Is too much debt stressing you out at work?
December 10, 2013 | Alliant Credit Union
Recognizing the often hidden symptoms of debt may help you leave your financial troubles at home.
When you think about the impacts of debt, you can probably name the big ones: financial costs, stress and relationships. Added to this list is one that you may not immediately consider: your on-the-job performance. Do you ever spend time at work thinking about your finances? How about paying bills or checking your accounts online? If you do, you’re not alone.
Being distracted at work or spending time worrying about your finances on company time is not a good thing. It may mean you’re not as productive as other employees without the distraction. And in this economy, that spells trouble.
The question is: What do you do about it?
Sure, I could try to tell you to leave your financial stress at home and dedicate yourself to your work while on the clock. That’ll last until the next collection agency finds you at your desk. Instead, do the following:
Leave the office to deal
If you have financial calls to make during work hours, get out of the office and try to get them done over lunch. Office walls (not to mention cubicles) are too paper thin for you to have any confidence that your business will stay your business.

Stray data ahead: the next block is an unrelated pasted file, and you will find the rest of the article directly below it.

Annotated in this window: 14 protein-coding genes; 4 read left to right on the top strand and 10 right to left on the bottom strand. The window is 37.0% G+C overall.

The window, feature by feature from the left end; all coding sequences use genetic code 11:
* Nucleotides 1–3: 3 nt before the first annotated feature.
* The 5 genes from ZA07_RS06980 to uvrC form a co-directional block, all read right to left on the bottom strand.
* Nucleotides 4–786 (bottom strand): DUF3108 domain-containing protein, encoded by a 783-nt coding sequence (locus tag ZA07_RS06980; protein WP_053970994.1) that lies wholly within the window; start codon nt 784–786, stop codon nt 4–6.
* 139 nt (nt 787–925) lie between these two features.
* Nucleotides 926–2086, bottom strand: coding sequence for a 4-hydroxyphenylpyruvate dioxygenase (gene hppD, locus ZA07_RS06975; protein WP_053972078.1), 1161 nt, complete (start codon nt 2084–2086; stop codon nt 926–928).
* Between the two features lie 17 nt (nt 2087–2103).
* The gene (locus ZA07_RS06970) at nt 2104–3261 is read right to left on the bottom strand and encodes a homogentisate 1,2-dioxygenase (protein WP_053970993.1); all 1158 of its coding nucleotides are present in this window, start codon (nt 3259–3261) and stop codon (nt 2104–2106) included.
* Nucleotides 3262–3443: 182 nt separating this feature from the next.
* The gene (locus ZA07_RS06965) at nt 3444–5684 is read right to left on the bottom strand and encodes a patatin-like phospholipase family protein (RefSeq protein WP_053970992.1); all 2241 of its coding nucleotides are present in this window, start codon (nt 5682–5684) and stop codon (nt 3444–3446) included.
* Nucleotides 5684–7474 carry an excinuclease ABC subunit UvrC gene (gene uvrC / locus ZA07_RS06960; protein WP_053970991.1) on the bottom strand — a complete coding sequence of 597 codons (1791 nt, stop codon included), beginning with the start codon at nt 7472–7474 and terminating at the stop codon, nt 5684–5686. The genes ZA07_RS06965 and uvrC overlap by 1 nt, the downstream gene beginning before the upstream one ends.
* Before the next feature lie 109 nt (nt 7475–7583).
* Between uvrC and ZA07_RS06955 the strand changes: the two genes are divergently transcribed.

Make a plan
A few years ago, I conducted a study on money and happiness. One of the findings I found most interesting was that achieving your goals makes people happy, sure, but what makes them just as happy is the feeling of making progress toward those goals. So, if you have debt, the key is to understand how much is there and then make a plan to tackle it – step by step. Crossing off your benchmarks along the way brings a serious feeling of satisfaction and reduces financial stress. But it’s not possible if you haven’t mapped out where you’re trying to go.
Get some help
Some benefits departments, particularly of larger companies, now offer programs that help employees get out of debt – much like they help employees find assistance for their older parents, lose weight or stop smoking. If you work for a large company, call the benefits department to see what’s available. You may also want to reach out to a not-for-profit credit counselor who can put you on a debt management plan that will lower your interest rates.